Further, "malice can be inferred when a party continues to prosecute an action after becoming aware that the action lacks probable cause." (Daniels v. Robbins (2010) 182 Cal.App.4th 204, 226.)
The Kayne Parties offered evidence from which an inference could be drawn that Ghammachi's action was instituted largely for an improper purpose. They submitted evidence of a message Ghammachi left for his successor at Media Solution in June 2011, when there were still discussions about redeeming his unit interest in Media Solutions. In the message, Ghammachi referred to the parties' dispute and indicated his willingness to discuss it. However he warned: "[B]ut I want you to understand that there's going to be a time limit on this. I have a very short fuse on all this. You know, we're going to just demand arbitration or go public with this, whatever, to make Walsh and everybody's life miserable, if I have to. There's a lot of money here but, obviously, I prefer to just make this go away quickly and get back to helping you guys with transition if possible."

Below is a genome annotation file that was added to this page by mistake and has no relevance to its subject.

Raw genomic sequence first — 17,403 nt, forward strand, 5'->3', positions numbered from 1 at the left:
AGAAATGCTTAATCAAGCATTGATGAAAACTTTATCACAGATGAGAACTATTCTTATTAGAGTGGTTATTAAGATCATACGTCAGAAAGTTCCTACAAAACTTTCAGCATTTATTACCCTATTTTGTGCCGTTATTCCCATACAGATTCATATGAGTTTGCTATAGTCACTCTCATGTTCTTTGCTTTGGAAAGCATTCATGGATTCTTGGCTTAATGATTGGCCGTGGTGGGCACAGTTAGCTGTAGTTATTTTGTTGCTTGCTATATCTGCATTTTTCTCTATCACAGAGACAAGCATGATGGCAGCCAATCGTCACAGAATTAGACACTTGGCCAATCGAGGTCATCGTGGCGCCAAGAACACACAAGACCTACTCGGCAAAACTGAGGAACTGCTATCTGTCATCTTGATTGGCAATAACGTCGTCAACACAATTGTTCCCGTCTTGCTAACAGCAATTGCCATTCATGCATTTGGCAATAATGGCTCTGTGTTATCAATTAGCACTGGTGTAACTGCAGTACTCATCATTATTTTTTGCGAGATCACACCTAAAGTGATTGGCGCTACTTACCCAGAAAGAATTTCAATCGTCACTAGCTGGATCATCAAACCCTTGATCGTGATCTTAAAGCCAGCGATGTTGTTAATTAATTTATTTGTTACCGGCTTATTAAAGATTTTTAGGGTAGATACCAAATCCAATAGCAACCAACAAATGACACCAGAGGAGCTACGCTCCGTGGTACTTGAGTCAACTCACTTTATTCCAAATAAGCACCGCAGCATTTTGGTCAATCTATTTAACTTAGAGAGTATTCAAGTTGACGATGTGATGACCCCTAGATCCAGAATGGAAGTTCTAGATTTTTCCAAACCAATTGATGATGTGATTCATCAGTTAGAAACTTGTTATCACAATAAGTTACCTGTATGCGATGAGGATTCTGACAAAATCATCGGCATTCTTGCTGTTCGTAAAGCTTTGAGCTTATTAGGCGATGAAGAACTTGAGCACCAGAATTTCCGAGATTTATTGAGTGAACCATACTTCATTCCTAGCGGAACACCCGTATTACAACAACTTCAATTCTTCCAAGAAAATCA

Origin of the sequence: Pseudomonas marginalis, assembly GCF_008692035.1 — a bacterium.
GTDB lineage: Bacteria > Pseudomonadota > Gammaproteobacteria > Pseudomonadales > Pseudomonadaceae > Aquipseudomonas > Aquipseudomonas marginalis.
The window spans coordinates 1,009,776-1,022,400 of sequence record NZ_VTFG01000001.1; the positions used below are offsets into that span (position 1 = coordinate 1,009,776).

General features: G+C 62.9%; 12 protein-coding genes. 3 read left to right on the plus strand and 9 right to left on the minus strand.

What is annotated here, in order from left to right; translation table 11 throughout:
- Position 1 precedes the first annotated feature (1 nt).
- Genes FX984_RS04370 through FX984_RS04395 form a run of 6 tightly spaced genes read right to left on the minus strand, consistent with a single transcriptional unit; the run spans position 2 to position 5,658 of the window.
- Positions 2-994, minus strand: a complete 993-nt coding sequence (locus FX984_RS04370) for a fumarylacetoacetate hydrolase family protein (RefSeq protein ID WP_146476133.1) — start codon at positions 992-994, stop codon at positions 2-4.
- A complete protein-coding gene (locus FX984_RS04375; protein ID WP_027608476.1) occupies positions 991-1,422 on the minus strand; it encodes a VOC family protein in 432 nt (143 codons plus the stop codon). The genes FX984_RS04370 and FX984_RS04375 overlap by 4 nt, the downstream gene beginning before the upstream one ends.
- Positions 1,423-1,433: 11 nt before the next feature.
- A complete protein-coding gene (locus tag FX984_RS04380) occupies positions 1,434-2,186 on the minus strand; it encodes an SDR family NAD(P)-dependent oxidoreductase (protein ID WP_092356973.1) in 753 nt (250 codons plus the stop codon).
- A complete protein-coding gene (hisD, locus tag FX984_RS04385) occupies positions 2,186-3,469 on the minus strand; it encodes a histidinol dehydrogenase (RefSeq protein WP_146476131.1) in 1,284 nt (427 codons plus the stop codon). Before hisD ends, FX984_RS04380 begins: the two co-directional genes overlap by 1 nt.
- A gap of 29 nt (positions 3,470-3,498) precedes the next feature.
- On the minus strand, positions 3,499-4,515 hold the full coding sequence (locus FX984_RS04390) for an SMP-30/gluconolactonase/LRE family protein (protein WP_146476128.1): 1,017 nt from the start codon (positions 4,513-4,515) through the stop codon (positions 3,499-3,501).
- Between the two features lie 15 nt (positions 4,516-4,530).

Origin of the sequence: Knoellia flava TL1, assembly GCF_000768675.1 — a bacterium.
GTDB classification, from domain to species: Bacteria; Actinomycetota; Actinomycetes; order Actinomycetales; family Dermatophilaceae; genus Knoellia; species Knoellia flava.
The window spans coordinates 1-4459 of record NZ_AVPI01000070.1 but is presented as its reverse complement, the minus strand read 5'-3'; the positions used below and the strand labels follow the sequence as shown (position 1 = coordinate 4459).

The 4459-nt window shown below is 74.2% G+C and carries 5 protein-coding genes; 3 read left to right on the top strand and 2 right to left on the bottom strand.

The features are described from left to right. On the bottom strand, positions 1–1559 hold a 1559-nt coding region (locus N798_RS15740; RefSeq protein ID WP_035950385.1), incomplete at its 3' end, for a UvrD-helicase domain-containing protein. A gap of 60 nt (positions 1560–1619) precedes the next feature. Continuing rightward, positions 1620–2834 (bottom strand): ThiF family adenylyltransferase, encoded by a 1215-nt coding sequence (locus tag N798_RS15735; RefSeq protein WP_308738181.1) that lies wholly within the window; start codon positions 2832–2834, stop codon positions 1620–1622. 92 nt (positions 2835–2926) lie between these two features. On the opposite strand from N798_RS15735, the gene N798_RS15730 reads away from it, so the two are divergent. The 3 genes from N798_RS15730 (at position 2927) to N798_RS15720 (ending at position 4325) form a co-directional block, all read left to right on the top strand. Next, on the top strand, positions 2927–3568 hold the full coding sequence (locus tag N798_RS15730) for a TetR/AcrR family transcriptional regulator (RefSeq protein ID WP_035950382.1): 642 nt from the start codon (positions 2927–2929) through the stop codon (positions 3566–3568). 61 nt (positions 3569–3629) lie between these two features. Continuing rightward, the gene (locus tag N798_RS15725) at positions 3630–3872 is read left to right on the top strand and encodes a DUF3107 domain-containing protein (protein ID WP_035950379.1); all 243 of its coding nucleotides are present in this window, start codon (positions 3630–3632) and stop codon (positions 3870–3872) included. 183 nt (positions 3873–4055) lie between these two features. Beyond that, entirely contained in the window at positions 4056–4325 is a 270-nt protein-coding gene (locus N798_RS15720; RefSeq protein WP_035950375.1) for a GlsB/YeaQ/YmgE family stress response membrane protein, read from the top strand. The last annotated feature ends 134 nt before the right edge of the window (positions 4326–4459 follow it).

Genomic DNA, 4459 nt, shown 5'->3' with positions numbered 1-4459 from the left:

One permissible interpretation of this evidence would be that it illustrates Ghammachi's ill will toward the Kayne Parties, and a desire to force a settlement of his claims unrelated to their legal merits. This, combined with the untenability of the breach of contract, declaratory relief, and unfair competition claims would indicate, at a minimum, a degree of indifference from which one could also infer malice.